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Using DX Gui outside of there framework.

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Hey, I'm trying to figure out how to use the DX Gui outside of their custom framework. I spent a lot of time converting all my code over to unicode(yuck) and I copied all there files into my folder. And now I'm stuck trying to get the CDXUTDialog initialized properly. 1) I created an instance of the CDXUTDialog variable. 2) I called m_dxHud.AddButton( /*IDC_TOGGLEFULLSCREEN*/0, L"Toggle full screen", 35, 40, 125, 22 ); 3) I call m_dxHud.OnRender( ); *BOOM* it crashes in CDXUTDialog::OnRender( );
    IDirect3DDevice9* pd3dDevice = DXUTGetGlobalDialogResourceManager()->GetD3DDevice();     

    // Set up a state block here and restore it when finished drawing all the controls
    DXUTGetGlobalDialogResourceManager()->m_pStateBlock->Capture();

- It seems that pd3dDevice == 0. - This makes sense because I never called there DXUTInit, DXUTCreateWindow, or DXUTCreateDevice function calls because I have my own rendering system set up. So my question is, if I'm not using there framework can I integrate in the DXGUI? And If I can how do I properly initialize their stuff? - Thank you, Dave Neubelt

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Quote:
DirectX SDK
This sample demonstrates how an application that uses the Direct3D sample framework can take advantage of the framework's user interface support. The sample framework supports the following control types:



So does this mean I can't use the gui?

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It seems to me as if they implemented this whole UI stuff within the sample framework. So you have to incorporate that part into your own rendering system if you want to use it. It is not part of D3D or D3DX.

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No, of course you can use the GUI system outside of their framework.

But i's NASTY to convert all the Unicrud crap out of there. Then you have to make sure you're loading up the default ID3DXSprite and ID3DXFont interfaces that the GUI system uses, along with the bitmap that the GUI system is using from the "media" folder in the SDK..

Yes...I WAS trying to break it out there myself to try and backport the GUI system to DX8.1, but I gave up.

I was also trying to figure out how to use the text input dll that they load up...

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Original post by darookie
No. It means that the sample demonstrates how to use the UI features with the framework. It does not illustrate how to use this feature in general (e.g. without the framework).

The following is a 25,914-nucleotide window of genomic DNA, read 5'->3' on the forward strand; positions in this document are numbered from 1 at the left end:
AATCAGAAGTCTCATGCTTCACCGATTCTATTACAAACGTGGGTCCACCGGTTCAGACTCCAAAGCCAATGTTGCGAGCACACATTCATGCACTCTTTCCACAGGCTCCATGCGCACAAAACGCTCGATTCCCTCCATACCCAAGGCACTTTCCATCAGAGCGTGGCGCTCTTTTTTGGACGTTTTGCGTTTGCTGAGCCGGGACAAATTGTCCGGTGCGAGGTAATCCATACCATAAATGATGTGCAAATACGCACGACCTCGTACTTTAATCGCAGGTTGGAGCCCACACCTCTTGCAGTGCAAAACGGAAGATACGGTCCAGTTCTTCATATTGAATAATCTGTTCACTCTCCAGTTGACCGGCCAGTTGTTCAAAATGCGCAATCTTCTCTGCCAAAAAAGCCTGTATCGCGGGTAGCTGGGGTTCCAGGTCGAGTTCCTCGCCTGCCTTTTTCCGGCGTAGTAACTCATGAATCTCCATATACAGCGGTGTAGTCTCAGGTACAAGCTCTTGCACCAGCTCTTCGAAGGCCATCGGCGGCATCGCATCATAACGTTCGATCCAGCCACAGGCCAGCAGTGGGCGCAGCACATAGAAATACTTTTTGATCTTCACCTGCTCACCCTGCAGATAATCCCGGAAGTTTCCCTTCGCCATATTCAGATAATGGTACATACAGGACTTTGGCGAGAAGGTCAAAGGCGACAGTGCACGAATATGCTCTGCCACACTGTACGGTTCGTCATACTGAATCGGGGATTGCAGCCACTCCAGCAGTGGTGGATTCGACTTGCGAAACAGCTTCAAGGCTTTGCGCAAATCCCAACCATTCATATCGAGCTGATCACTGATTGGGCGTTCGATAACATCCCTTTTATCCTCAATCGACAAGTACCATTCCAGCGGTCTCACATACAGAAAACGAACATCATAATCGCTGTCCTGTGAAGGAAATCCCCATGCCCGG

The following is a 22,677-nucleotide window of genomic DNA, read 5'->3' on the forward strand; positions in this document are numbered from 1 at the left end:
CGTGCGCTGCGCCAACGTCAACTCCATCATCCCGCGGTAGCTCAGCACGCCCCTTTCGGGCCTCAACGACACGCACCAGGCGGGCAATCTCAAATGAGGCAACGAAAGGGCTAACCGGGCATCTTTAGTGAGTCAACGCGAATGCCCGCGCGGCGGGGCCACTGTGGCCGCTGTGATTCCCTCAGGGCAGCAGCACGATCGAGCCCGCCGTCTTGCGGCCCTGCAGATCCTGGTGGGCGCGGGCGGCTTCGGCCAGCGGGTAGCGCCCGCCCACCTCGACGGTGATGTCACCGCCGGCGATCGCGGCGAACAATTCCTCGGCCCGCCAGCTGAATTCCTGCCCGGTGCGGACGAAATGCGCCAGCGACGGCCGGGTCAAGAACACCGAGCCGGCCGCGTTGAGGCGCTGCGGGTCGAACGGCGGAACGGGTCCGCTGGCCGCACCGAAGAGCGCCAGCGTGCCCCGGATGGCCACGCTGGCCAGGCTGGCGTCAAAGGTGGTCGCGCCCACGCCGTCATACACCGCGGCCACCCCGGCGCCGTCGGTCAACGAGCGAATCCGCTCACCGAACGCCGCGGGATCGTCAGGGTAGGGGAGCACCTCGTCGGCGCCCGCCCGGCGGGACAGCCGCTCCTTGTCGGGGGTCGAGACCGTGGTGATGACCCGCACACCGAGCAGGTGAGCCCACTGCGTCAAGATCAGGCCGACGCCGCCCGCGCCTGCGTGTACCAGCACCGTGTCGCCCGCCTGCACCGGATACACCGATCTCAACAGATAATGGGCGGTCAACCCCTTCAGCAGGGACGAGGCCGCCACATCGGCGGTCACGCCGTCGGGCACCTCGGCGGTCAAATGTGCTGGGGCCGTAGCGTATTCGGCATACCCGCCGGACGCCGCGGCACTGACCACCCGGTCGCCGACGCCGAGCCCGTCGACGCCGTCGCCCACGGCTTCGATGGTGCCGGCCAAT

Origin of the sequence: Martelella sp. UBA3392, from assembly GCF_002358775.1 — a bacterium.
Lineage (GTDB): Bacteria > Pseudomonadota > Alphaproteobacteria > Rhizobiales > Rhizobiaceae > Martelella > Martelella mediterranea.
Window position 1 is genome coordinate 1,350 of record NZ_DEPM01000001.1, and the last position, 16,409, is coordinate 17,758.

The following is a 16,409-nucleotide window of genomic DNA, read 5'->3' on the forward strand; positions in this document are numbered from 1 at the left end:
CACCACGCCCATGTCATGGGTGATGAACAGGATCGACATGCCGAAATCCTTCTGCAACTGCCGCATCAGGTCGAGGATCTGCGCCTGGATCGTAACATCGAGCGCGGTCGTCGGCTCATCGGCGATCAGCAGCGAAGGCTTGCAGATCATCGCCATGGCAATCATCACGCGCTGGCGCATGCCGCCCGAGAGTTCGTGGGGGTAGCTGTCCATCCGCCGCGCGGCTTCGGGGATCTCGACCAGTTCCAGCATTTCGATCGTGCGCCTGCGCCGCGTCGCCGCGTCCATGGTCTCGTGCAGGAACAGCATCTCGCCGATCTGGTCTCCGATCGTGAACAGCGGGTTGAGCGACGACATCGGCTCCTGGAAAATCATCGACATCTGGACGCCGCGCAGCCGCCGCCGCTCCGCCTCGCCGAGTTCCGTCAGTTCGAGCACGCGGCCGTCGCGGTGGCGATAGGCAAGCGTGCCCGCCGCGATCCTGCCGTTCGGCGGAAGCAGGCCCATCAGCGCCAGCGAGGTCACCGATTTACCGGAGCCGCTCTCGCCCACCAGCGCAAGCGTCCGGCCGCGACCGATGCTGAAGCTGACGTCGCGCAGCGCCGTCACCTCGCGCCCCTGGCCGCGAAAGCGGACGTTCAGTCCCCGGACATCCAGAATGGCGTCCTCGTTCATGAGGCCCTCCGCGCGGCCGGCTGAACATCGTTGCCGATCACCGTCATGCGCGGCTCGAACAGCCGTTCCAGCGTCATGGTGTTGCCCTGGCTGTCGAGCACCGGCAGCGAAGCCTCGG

I don't know, it seems that all the code in the GUI is making use of the framework's classes. So I'm going to have to go through all there code and try to figure out how to make it work. It's going to take a major re-write.

Maybe I'm goign about it the wrong way, are there a few create functions I need to call that I pass in IDirect3DDevice9* and the ID3DXFont*

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Original post by wazoo69
But i's NASTY to convert all the Unicrud crap out of there.

UNICODE is a very useful feature. It's not like all people on earth speak English or something... And the code difference is just ridiculously small. I don't see why this is any major drawback.

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You'd probably spend just as much time creating your own GUI engine. And then you would know it inside out and backwards :)

Myself, I'm trying to pick apart the SkinnedMesh sample, and its about 40 pages of code :(

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Truth,

I just mean that when I plug the framework into my existing engine, I now have to convert quite a bit of objects over to work with UNICODE properly..

Plus I now have to add a "L" in front of all my strings..

Yes I'm in a bitchy mood today. :)

Quote:
Original post by darookie
Quote:
Original post by wazoo69
But i's NASTY to convert all the Unicrud crap out of there.

UNICODE is a very useful feature. It's not like all people on earth speak English or something... And the code difference is just ridiculously small. I don't see why this is any major drawback.

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Someone else already said it, but it'd probably be easier for you to just write your own than trying to convert it. If you write your own, you could use the framework GUI as an example on how to do it, and follow that.

As for UNICODE, there's nothing wrong with it people and it's here to stay so you better get used to it.

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Better yet, make your code unicode/ansii compatible by using the _T(x) macro. Unfortunately, somethings are more of a pain to convert.. like the DirectX driver descriptions, etc. which need to be manually converted to unicode.

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